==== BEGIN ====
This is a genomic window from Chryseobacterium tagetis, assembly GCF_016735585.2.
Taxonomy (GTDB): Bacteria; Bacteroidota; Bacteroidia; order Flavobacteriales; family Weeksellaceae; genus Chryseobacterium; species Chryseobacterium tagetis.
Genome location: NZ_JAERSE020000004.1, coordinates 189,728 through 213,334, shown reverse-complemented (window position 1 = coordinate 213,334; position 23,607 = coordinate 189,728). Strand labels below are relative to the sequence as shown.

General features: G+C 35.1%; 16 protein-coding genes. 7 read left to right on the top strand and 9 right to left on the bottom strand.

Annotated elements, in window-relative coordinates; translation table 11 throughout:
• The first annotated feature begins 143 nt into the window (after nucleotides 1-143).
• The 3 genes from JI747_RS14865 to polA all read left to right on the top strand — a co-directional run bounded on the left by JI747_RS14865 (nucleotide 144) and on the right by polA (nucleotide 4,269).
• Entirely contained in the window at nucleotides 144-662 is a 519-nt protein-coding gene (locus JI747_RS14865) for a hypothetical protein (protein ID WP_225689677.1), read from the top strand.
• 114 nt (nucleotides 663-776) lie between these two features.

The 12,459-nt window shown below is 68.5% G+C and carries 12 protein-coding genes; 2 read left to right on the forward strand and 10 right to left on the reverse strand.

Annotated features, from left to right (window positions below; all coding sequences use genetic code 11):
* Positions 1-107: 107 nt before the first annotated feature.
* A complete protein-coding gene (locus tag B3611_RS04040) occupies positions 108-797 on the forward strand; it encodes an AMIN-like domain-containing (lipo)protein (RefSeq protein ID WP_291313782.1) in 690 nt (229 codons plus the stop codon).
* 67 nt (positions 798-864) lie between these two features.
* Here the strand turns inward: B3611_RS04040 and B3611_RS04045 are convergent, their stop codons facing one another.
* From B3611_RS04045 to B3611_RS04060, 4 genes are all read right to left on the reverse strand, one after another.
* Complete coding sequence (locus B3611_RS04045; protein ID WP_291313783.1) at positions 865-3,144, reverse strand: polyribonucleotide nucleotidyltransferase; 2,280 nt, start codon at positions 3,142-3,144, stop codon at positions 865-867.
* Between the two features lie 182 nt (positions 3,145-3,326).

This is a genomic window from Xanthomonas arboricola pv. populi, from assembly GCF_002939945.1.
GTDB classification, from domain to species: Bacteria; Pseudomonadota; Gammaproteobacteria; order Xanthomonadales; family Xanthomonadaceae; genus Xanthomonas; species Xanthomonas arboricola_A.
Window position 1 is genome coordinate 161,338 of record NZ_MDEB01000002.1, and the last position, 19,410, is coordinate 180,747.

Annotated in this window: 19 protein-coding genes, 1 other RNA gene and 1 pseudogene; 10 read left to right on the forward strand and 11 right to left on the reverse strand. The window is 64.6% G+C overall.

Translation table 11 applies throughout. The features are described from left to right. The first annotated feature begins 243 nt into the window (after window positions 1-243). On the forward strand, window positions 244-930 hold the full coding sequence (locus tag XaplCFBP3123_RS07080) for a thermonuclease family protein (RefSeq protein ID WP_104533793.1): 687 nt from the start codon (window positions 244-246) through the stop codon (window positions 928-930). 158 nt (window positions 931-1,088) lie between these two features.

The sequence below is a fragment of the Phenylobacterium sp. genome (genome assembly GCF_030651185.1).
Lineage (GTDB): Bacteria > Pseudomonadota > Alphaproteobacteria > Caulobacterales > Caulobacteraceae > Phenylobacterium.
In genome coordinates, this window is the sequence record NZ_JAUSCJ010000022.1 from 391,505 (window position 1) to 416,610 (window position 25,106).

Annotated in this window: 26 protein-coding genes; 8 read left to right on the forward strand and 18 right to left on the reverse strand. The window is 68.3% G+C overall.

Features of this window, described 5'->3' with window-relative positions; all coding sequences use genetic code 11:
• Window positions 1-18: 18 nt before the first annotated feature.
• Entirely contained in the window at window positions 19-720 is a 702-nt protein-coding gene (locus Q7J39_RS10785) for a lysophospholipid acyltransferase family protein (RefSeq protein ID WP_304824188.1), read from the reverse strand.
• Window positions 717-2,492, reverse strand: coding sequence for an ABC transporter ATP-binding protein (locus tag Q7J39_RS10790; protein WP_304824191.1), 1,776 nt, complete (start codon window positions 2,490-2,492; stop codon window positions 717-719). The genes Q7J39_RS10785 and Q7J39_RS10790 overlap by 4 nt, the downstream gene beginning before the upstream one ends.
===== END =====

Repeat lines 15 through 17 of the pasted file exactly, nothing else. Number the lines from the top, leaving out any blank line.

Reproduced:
* Here the strand turns inward: B3611_RS04040 and B3611_RS04045 are convergent, their stop codons facing one another.
* From B3611_RS04045 to B3611_RS04060, 4 genes are all read right to left on the reverse strand, one after another.
* Complete coding sequence (locus B3611_RS04045; protein ID WP_291313783.1) at positions 865-3,144, reverse strand: polyribonucleotide nucleotidyltransferase; 2,280 nt, start codon at positions 3,142-3,144, stop codon at positions 865-867.